Buses may go electric before most of our cars do

bus
The commission wants to lower New Zealand's emission footprint by replacing all combustion of fossil fuels with clean electricity. Photo credit: Newshub.

Auckland's public transport system is keeping one step ahead of the new Productivity Commission's draft report.

The commission wants to lower New Zealand's emission footprint by replacing all combustion of fossil fuels with clean electricity.

The report says to get our carbon footprint neutral by 2050, 80 percent of our cars will need to be electric. Patrick Reynolds of transport lobby group Greater Auckland says it won't happen overnight, but it probably will without too much effort.

"When you have an average vehicle age of 14 years - we get a new car every 14 years - the whole fleet kind of replaces [itself over time]."

There's a chance public transport users could be riding electric buses before then.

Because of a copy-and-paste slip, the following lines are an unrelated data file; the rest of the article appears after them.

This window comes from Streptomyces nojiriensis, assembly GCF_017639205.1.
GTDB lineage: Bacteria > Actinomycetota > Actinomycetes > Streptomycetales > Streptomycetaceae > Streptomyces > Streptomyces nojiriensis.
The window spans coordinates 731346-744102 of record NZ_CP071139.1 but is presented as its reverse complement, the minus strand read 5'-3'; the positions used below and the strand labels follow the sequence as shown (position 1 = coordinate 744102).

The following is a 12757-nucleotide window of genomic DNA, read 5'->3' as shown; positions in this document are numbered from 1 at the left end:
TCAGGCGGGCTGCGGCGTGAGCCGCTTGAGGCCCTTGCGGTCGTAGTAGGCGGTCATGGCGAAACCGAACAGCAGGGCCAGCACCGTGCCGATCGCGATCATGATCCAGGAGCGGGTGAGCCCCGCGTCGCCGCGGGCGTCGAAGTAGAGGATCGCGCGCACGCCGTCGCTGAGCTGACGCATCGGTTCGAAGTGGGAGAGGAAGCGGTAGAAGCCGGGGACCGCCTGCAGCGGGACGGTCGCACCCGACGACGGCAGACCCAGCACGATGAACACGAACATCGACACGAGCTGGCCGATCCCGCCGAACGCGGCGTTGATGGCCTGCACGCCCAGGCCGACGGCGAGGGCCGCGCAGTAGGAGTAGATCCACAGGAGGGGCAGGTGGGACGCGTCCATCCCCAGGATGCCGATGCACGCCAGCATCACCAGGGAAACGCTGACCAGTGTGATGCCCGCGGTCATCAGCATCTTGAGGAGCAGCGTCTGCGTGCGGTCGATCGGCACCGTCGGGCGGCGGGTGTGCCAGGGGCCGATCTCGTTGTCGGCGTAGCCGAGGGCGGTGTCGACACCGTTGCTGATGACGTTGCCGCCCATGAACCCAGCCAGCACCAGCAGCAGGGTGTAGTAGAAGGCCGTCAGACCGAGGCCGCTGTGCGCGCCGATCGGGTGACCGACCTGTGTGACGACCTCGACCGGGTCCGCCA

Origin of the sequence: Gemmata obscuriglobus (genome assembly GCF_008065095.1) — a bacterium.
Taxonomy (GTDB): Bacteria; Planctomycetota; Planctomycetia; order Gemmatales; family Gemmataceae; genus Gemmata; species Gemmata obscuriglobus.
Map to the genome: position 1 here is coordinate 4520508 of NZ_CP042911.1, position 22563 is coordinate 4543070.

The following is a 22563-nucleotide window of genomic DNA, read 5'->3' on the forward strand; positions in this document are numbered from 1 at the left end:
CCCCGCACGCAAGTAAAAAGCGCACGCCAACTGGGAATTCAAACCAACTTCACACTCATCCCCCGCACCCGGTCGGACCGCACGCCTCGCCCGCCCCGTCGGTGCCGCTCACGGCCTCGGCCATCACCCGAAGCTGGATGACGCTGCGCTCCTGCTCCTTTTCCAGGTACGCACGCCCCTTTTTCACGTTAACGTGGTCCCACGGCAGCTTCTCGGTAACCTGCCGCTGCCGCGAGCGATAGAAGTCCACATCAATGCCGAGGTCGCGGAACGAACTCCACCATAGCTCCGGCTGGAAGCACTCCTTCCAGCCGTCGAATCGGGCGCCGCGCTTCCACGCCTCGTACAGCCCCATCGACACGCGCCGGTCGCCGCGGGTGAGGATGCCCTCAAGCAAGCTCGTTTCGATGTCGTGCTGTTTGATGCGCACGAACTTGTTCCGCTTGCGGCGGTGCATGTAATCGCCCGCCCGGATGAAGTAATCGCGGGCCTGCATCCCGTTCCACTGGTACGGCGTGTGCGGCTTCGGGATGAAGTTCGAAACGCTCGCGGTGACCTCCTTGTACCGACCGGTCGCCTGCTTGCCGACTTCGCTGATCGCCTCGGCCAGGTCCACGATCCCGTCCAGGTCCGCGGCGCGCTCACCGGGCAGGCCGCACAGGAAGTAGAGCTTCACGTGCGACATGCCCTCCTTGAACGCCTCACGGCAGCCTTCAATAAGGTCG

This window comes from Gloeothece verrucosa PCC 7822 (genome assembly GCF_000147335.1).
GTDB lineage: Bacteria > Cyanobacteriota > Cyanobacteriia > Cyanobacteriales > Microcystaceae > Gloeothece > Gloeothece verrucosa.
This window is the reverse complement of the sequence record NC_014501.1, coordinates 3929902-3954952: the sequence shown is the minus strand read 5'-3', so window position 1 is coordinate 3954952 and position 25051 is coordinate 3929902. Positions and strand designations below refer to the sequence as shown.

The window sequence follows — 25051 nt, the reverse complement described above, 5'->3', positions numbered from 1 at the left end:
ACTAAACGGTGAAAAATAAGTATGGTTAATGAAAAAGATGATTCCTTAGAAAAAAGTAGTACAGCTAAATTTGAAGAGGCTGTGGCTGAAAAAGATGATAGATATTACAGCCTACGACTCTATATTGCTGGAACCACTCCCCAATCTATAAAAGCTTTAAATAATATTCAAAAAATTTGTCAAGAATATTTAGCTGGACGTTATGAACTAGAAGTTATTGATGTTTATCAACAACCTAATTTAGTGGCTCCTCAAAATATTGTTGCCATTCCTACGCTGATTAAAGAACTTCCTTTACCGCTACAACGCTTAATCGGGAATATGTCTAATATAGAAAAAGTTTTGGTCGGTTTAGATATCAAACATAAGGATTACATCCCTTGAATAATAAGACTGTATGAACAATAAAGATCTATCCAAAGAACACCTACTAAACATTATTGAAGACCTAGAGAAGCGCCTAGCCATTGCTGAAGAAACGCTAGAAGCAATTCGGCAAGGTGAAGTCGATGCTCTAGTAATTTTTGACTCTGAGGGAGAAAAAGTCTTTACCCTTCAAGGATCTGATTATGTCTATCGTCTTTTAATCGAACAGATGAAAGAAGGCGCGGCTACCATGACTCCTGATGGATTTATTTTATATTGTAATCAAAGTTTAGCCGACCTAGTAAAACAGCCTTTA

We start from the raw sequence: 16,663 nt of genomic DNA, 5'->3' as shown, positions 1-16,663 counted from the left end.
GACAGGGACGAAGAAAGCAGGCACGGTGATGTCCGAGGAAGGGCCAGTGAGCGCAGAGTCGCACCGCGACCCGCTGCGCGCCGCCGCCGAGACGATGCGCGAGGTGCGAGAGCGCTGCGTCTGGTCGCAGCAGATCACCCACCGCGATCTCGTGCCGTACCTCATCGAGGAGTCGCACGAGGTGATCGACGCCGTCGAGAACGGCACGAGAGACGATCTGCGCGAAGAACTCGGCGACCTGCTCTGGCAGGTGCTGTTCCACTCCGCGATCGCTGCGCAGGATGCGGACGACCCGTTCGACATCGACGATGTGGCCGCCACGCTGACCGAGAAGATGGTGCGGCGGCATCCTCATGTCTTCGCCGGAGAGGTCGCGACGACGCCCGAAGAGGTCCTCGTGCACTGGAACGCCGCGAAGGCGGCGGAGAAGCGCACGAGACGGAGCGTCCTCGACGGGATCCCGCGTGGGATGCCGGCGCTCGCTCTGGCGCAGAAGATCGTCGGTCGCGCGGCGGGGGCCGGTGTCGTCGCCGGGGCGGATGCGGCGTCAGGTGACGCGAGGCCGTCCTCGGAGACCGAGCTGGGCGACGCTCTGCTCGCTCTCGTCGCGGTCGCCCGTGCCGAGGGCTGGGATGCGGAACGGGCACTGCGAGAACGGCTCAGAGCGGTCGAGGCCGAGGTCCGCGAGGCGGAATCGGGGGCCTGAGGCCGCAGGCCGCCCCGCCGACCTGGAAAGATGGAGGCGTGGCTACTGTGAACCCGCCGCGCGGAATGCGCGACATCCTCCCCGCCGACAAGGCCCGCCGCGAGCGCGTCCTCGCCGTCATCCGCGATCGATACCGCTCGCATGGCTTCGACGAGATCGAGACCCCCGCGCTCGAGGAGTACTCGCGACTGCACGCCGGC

"We have replaced our passenger trains in Auckland with electric trains, and Auckland Transport are also on a process now that has begun of replacing all the diesel buses over the next couple of decades with electric buses," says Mr Reynolds.

"We are technology taking - we do need car, vehicle and bus manufacturers all over the world to [transition], which they are doing, but we are at the end of the line. We just need to wait."

The report estimates carbon prices may need to be 12 times higher than they are currently, something which would impact petrol prices - making electric vehicles even more attractive.

A carbon levy is collected on every litre purchased. At the moment Kiwis pay 4.7 cents per litre. But the commission estimates this may need to go up to 55 cents per litre.

Newshub.